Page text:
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Oti Bazunu: Raising The Bar For Jazz

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Oti Bazunu: Raising The Bar For Jazz


OTI 1The unique aroma of cigar pervades the air as I walked into his Abimbola Awoniyi close home on Victoria Island. The setting before me is unique in every sense of the word. The French doors at the apartment, the quality of upholsteries and interior decor of the apartment speak a great deal of the taste of the man who lives here.

On either side of the room are stacks of empty wine bottles. The manner of arrangement is artistic in form. The green colour of the bottles forms a great silhouette against the peach coloured wall. A soft Jazz number is playing in the background.

There is no doubt that Oti Bazunu is a lover of all art forms— music, paintings and theatre. His love for music pushed him into organising for the first in the history of Lagos, an all encompassing Jazz festival he aptly christened Lagos Jazz Series.

The Lagos Jazz Series has become an event where a growing numbers of contemporary jazz musicians who through their unique numbers are having the very best of undiluted Jazz music. After four years of brand building, bringing artists like Hugh Masakela, Fourplay, Bob James, and Roy Hargrove to Lagos.

When CNN interviewed him on “African Voices” a year ago, and broadcast clips from the Jazz festival that had Lagos swaying and dancing over a weekend in November, he was already prepared. He was prepared, because the three short years of the existence of the Lagos Jazz Series, were preceded by years of meticulous planning, and a degree of precision that now fills Oti with pride.

Some of the stellar names that have graced the stage at the Lagos Jazz Series include Bob James and Roy Hargove, Hugh Masakela, and Fourplay, with other home grown talent like 9ice, Omawumi, Waje. The dexterity of Cobhams Asuquo added credence to the performance of local artistes leading them to a new road of self discovery.

“People say that Nigerian artistes are not grounded with their music,” says Oti, that it is noise and what not, but you are a product of your environment. For example, year we took their music and broke it down and reproduce it in Jazz with musical instrument behind it rather than just digital DJ spinning and the singing. We took the music with the help of Cobhams and now convert it to Jazz and have them come on stage with piano behind them, base guitar, horns and trumpet. The artistes were like: ‘oh wow look at this! This is so is something different. My music is fuller and richer. I am a new person and guess what the world is embracing them. They like that new environment.”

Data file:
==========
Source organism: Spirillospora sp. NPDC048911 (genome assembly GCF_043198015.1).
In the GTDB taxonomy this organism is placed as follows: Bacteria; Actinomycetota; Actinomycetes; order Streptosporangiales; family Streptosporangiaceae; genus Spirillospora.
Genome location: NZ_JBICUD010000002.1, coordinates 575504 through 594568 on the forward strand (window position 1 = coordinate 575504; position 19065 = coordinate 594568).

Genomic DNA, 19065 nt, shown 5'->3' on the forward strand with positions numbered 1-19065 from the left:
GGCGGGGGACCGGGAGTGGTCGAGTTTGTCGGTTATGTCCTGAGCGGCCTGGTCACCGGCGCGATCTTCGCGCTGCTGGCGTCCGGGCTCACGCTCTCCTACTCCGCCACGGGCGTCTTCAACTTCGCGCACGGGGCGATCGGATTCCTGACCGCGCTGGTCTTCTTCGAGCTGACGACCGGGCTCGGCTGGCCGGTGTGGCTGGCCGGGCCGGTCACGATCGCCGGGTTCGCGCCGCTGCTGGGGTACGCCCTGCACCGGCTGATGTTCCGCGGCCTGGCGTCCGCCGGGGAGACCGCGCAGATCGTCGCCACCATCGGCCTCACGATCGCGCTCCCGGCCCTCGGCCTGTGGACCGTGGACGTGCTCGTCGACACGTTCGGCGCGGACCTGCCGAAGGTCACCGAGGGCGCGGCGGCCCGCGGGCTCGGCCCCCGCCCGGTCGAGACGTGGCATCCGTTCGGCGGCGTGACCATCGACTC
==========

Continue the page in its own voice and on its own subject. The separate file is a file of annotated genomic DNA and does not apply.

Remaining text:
With that new discovery, Burma Boy is now more requested for around the world. Oti believes a lot of it has to do with is maturity in music. “Maturity in what we did with him last year. When you introduce people to part of life they have not experienced before they become a new person, finer person. That is what we have done with today’s musicians in Nigeria.”

Like the Montreux Jazz Festival which was founded in 1967 by Claude Nobs, and Géo Voumard, Oti has been the driving force behind the Lagos Jazz Series. He has set a standard with the way music is performed and appreciated.

Oti’s first business is telecommunication. That is his Monday to Friday day time job but then he does his music and Jazz at night. He is the chief executive officer of Osaka Telecomms, the company that provides infrastructural facilities for other telecoms giants like MTN, Glo, Etisalat amongst others.

Oti spent most of his life in New York. He went to school in Montreal, Canada, London and later lived in New York for a long time before he decided to return home eight years ago. Originally from Warri in Delta state, Oti says he is now a Lagosian by way of living in the boisterous city.

“I love this place,” he tells me frankly. “I must do my part to contribute to the standard of living here in Lagos. The city of Lagos is just too hectic. I thought that open door music festival the kind of thing major city in the world do to cool the tempo of the city down. I thought a Jazz festival will be ideal for business district of Nigeria.”

Part of Oti’s future plan is to include highlife greats like Victor Olaiya on his list of artistes for the Lagos Jazz Series. “When the time comes we will surely have highlife musicians like Victor Olaiya perform at the Lagos Jazz Series. We are not particularly driven by money but what driving us is just to make people see the side of life that they are not used to.”

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